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jjackstone

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Posts: 57
Reply with quote  #21 
So, we have lots of information here but not enough input data to make an actual solution. Let's see if I have current known facts right.

1. You absolutely want to be able to either charge or use the laptop directly from solar panels during daylight hours.

2. Your current battery is around 55 or 60 watt hours capacity.

3. You would prefer not to carry a spare battery.

Question:

How long will your laptop normally run from fully charged without being plugged in?

If you know that answer you can determine how many watt hours are being consumed per hour.
From that info you can size your panel(s).

Example:
If your battery lasts 5 hours, then you are using 10 to 12 watt hours per hour.

So you would need a panel capable of producing probably 20% more energy to charge and run the laptop at the same time.
That would suggest a panel capable of a usable voltage of 12v with a 1 to 2 amp output. 
You should be able to determine what you need from this information.
As other have suggested you would likely need a dc-dc step up converter.



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lash

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Reply with quote  #22 
Quote:
How long will your laptop normally run from fully charged without being plugged in?


@jjackstone I can't remember how it was when it was new (it's pretty screwed now), but it was definitely over 2 hours in normal operation.

Quote:
That would suggest a panel capable of a usable voltage of 12v with a 1 to 2 amp output. 


The internal battery itself says 11V 5.3 Ah (I'm not so electrically savvy that I fully understand what Ah means, I thought A was the "bandwidth" of the current?) when you're writing 1-2 amps, is that in conflict with this number?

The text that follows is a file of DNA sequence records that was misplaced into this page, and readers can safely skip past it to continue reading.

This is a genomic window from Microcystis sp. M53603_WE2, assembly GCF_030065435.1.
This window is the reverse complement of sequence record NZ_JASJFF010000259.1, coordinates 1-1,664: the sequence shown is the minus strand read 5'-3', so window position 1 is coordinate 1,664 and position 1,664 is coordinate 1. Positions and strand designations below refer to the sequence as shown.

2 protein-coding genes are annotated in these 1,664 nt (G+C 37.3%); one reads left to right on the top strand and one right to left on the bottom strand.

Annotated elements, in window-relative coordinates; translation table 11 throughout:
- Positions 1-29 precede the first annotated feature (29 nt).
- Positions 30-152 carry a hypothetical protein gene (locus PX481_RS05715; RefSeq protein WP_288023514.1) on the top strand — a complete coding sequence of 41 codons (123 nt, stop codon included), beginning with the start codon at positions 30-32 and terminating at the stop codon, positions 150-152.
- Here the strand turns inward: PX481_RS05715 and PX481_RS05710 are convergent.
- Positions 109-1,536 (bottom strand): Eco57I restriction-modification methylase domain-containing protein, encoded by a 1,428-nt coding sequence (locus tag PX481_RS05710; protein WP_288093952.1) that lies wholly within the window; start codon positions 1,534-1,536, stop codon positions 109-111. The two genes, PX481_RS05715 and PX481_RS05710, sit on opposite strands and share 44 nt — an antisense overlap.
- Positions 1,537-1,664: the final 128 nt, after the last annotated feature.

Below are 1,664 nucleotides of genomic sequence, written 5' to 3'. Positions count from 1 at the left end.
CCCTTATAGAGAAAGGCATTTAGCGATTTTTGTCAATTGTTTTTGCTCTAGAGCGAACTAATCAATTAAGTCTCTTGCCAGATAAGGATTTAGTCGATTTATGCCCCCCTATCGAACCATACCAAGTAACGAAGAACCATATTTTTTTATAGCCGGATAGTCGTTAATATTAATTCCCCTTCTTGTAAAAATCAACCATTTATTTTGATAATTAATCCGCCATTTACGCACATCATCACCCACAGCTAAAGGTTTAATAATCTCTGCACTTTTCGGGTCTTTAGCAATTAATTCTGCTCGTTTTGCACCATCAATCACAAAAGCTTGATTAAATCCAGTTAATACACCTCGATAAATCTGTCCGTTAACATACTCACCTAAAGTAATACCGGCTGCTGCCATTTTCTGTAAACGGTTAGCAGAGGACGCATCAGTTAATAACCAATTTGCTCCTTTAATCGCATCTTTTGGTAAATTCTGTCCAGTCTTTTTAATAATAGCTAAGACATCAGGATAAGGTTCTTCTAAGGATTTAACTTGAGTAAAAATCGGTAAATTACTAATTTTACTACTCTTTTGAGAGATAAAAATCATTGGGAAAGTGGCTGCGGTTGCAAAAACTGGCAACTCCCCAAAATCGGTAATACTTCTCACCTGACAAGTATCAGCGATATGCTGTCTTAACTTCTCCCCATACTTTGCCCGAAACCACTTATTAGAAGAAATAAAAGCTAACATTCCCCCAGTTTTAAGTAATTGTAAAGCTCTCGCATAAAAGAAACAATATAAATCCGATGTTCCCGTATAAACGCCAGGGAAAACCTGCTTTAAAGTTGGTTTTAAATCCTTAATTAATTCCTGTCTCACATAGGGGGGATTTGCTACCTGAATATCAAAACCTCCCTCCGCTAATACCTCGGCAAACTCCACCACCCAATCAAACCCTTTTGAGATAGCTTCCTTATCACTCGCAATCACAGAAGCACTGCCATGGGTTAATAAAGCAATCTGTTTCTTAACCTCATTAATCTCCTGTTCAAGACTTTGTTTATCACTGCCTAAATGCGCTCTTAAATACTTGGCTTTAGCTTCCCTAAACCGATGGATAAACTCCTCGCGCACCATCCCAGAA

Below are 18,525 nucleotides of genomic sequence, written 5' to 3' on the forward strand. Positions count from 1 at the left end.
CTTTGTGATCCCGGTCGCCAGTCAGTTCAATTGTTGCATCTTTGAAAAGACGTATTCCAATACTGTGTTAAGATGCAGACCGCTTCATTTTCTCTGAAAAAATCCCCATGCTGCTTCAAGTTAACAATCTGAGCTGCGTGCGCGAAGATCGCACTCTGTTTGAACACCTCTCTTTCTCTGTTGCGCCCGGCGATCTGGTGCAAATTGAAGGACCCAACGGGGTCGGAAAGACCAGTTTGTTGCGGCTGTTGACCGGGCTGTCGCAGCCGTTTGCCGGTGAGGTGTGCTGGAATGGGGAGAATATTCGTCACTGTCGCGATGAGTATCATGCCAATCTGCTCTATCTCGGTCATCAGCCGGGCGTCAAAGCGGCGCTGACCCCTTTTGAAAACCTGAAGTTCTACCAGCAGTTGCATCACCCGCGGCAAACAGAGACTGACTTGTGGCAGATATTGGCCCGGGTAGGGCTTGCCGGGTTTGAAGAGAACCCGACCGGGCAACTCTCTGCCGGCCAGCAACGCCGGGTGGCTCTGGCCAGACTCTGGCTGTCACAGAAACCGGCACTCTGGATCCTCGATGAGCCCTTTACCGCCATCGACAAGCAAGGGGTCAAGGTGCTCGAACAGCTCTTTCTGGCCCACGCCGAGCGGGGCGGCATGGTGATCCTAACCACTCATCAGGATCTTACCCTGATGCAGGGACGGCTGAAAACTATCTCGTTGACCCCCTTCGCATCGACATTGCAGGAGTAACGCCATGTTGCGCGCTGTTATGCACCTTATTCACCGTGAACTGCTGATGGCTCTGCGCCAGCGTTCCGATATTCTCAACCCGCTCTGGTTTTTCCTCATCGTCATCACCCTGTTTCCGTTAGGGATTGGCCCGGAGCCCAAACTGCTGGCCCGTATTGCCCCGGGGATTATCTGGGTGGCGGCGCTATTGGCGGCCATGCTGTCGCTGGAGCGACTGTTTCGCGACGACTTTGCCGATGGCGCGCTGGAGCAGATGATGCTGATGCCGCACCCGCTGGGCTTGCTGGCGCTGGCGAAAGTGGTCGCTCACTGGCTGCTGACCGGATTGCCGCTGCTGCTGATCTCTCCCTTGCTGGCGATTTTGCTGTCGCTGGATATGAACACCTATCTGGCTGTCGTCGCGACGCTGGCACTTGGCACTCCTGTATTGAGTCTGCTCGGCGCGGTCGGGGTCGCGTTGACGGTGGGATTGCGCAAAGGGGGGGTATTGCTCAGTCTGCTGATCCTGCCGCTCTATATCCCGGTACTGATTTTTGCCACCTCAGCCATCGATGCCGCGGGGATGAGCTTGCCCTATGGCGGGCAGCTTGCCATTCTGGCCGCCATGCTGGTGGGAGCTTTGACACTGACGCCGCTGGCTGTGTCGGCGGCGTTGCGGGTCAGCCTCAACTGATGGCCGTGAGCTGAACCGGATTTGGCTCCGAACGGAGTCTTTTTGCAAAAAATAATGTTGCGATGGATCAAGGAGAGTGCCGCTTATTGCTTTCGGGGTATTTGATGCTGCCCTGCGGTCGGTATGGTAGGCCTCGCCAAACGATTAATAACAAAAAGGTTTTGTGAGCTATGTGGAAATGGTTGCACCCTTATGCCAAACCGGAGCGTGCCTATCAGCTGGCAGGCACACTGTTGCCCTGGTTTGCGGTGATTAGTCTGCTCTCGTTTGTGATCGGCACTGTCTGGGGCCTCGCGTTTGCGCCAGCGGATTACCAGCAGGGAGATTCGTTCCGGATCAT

Quote:
you would likely need a dc-dc step up converter.


What does that do?
lash

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Posts: 11
Reply with quote  #23 
Quote:
Would an automobile (or decent boat) be available? 


@stmptwle no, just a bicycle would be available. Without dynamo, even %)
stmbtwle

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Reply with quote  #24 
Think of amp hours as capacity, like liters. Voltage is pressure. Your battery had 11 volts and 5.5 liters when new. If it lasted 2 hour, that means you were using 5.5/2 or 2.75 liters per hour (amps), @ 11 volts. When you use up the liters, the pressure (volts) drops to 0 and the computer won't run. So we need about 3 amps and 11 volts to run the computer.
Your charger puts out 20v, so obviously there is some kind of regulator in there, and the "excess" pressure is used to charge the 11v battery.

A "12v" solar panel puts out about 17v, with a maximum of 22v. The regulator should handle that with no problem, but MISTAKES CAN BE EXPENSIVE, which is why you should contact the tech help department. I have a 60w solar panel which puts out 3.3 amps @ 18v. It SHOULD run the computer just fine on a good day. On a cloudy day, it won't.
https://www.solarblvd.com/products/solar-cynergy-60-watt-12-volt-solar-panel/

A "buck boost" converter such as this can be adjusted to a constant 20v output (sorry I couldn't find a waterproof one) https://www.amazon.com/Ebotun-Converter-10-32V-Voltage-Charger/dp/B07DMGDKTC/ref=sr_1_11?s=electronics&ie=UTF8&qid=1529149477&sr=1-11&keywords=dc+boost+converter+150w

You can use the same converter with a 12v AGM battery. It'll be more reliable, more compact and less expensive than the solar panel but it'll be heavier, and you'll lose the "cool factor" (important).

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Solar is like the wind. It may be free, but putting it to work isn't!
Willie, Tampa Bay
jjackstone

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Posts: 57
Reply with quote  #25 
Quote:
Think of amp hours as capacity, like liters. Voltage is pressure. Your battery had 11 volts and 5.5 liters when new. If it lasted 2 hour, that means you were using 5.5/2 or 2.75 liters per hour (amps), @ 11 volts. When you use up the liters, the pressure (volts) drops to 0 and the computer won't run. So we need about 3 amps and 11 volts to run the computer.
Your charger puts out 20v, so obviously there is some kind of regulator in there, and the "excess" pressure is used to charge the 11v battery.